Pyongyang May Provide Nuclear-Reactor Documents

Pyongyang May Provide Nuclear-Reactor Documents
May 8th, 2008  
Team Infidel

Topic: Pyongyang May Provide Nuclear-Reactor Documents

Pyongyang May Provide Nuclear-Reactor Documents
Wall Street Journal
May 8, 2008
Pg. 5
Move Might Revive Disarmament Talks, End Terrorism Label
By Jay Solomon
WASHINGTON -- North Korea is expected to provide the Bush administration this week with "boxes of documents" detailing the entire operating history of its Yongbyon nuclear reactor, according to senior U.S. officials.
The move could rekindle stalled disarmament talks and aid Pyongyang's removal from the State Department's terrorism list in coming weeks, these officials said. Under an agreement reached last year, North Korea is required to declare -- and verify -- its nuclear activities in exchange for American aid and diplomatic recognition.
The handover of the documents would represent an unexpected victory for moderates in the Bush administration, who appear to have fended off attacks from conservatives following revelations last month of Pyongyang's covert support for Syria's nuclear program.
U.S. officials said the documents could prove crucial to satisfying a U.S. demand that Pyongyang completely account for all of the plutonium fuel it extracted and reprocessed from Yongbyon, as well as the atomic bombs it produced, and verify their whereabouts.
These officials said the documents, once translated and scrutinized by U.S. experts, could help Washington identify an exact figure for the amount of plutonium extracted from Yongbyon since the 1990s. North Korean officials have cited the figure of 30 kilograms, or 66 pounds, to American diplomats, but many U.S. officials believe the actual amount could be 40 to 50 kilograms.
"We're really trying to focus on an exact figure for the plutonium," which these documents should help finalize, said a senior U.S. official working on North Korea. The official added that there were still some uncertainties about the exact quality of the Yongbyon documents or if Pyongyang will make good on its pledge to hand them over.
Senior U.S. diplomat Sung Kim is scheduled to cross into North Korea from Seoul on Thursday to hold three days of meetings. Mr. Kim is expected to gain control of the Yongbyon documents and bring them to the U.S. for translation and analysis.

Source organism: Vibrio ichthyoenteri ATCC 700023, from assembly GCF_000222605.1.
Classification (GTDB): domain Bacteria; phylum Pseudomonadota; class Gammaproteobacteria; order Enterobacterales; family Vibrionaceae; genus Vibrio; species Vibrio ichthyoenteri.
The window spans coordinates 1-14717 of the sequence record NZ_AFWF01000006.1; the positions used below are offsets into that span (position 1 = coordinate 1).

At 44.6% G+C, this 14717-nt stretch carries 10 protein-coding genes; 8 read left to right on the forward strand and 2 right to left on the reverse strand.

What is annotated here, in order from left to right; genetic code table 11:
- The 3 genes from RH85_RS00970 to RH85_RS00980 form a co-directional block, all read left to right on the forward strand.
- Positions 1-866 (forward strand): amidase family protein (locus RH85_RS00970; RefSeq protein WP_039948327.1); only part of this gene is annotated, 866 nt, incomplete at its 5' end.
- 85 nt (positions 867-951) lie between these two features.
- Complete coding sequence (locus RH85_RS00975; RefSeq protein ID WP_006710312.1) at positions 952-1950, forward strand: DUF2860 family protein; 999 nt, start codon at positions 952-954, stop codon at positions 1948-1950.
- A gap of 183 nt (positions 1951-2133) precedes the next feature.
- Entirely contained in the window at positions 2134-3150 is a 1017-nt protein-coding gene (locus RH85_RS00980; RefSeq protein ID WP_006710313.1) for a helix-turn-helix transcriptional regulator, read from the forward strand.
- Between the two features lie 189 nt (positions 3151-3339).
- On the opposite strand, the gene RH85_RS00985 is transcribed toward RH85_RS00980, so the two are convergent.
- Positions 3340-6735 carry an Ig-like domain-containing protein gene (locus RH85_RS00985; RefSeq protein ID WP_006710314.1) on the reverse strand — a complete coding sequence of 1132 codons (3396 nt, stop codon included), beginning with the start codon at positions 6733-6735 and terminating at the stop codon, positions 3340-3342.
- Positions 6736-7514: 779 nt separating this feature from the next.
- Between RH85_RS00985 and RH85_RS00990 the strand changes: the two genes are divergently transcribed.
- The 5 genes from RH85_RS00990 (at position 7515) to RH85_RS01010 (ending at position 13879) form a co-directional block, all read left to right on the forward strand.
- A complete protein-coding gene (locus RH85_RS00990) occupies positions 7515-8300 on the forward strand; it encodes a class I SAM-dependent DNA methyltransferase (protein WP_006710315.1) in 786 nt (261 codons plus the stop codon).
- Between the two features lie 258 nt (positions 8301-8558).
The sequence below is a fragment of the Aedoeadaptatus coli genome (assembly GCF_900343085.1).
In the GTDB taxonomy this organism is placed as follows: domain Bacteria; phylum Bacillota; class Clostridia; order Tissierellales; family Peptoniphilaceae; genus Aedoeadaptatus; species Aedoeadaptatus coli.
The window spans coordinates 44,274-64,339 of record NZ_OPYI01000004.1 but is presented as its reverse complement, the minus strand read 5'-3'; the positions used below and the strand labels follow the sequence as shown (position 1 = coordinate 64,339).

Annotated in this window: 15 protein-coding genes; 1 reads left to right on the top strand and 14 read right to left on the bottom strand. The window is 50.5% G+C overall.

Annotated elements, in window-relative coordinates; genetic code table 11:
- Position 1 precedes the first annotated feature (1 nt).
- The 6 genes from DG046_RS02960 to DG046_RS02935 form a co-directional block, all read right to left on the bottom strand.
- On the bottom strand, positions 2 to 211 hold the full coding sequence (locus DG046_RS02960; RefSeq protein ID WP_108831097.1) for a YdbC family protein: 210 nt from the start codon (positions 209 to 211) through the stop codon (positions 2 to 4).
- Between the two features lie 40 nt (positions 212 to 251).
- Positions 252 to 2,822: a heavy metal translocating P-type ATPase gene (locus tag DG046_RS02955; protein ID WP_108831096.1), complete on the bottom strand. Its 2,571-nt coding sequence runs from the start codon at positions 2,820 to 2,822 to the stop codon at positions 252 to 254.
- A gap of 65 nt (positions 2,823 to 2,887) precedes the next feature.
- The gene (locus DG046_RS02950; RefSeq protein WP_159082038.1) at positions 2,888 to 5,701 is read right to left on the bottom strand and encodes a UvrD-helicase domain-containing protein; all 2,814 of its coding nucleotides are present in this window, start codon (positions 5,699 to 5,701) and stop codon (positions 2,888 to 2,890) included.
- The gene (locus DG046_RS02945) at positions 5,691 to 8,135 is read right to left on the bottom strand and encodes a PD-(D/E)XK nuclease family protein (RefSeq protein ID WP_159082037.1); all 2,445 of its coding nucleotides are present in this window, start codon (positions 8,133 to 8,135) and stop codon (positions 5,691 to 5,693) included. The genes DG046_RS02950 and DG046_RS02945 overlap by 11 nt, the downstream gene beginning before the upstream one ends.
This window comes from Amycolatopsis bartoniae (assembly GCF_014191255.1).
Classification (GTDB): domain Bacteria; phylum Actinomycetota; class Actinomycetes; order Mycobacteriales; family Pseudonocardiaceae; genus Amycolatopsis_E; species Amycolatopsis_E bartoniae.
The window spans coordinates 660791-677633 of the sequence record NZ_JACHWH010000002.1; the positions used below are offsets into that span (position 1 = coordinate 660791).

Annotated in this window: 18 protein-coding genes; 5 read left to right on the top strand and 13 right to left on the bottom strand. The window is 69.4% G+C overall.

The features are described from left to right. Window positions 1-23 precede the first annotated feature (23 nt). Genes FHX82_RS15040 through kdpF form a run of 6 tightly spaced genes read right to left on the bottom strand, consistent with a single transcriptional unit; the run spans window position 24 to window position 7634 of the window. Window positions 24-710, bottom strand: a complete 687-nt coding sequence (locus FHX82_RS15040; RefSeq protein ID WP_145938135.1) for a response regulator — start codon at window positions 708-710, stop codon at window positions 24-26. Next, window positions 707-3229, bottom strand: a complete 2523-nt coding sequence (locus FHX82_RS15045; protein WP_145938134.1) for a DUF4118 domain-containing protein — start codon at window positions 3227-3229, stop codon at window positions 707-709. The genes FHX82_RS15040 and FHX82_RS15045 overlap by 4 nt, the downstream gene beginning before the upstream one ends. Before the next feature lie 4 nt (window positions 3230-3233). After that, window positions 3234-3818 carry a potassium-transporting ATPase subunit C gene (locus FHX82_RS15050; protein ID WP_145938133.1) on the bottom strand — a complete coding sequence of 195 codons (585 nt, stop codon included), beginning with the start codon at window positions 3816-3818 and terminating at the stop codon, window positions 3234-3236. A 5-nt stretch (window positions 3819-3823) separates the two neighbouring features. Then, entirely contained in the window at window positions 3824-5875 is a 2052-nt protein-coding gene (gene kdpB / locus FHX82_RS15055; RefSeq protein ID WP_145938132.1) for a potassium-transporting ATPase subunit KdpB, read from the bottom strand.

American officials are then expected to decide whether the documents are detailed enough to assure the U.S. and its allies that they can get a full accounting of Pyongyang's activities at Yongbyon. Once this assessment has been made, President Bush could ask Congress to remove Pyongyang from the U.S. list of state sponsors of terrorism.
Two points holding up the diplomatic process have been North Korea's alleged pursuit of a secret uranium-enrichment program to produce nuclear fuel, as well as its believed assistance to Syria. North Korean diplomats have denied both to U.S. officials.
Washington's point man on North Korea, Assistant Secretary of State Christopher Hill, has altered an agreement reached last year with Pyongyang. Under a new U.S. approach, North Korea will now need only to "acknowledge" America's concerns about these two activities, while moving forward with disabling Yongbyon and accounting for its nuclear fuel.
U.S. officials believe these other issues will be addressed as the overall disarmament process gains momentum and American officials continue to gain access to North Korea.
U.S. officials said Pyongyang has assured Mr. Hill it is willing to take more-dramatic steps once it is removed from the terrorism list. Among these would be a televised destruction of some of Yongbyon's facilities, including its cooling tower.
The Bush administration has cited a North Korea disarmament deal as one of the crucial foreign-policy initiatives of its final year. Many Republicans and nonproliferation experts, however, have attacked the deal as lacking enough assurances that Pyongyang will permanently end its nuclear program. Republican lawmakers have cited the disclosure of Pyongyang's assistance to Damascus as a reason they might not authorize funding of U.S. financial assistance to North Korea.
A U.S. interagency food delegation is in North Korea this week, trying to assist Pyongyang amid increasing concerns about severe food shortages. The World Food Program reported last month that North Korea could face a food shortfall this year of 1.66 million metric tons and that the cost of staples such as rice has doubled over the past year. North Korea's food situation has been worsened by reduced assistance from its principal donors: South Korea and China.
The U.S. was among the largest food donors to North Korea during the 1990s, but it has drastically reduced food aid in recent years because of concerns about Washington's ability to monitor the flow of the assistance. The current U.S. delegation is working with North Korea and the WFP to develop new monitoring mechanisms and to allow international relief agencies, such as MercyCorps, to expand their operation in the North.
"Something should be worked out," said a second U.S. official working on North Korea.

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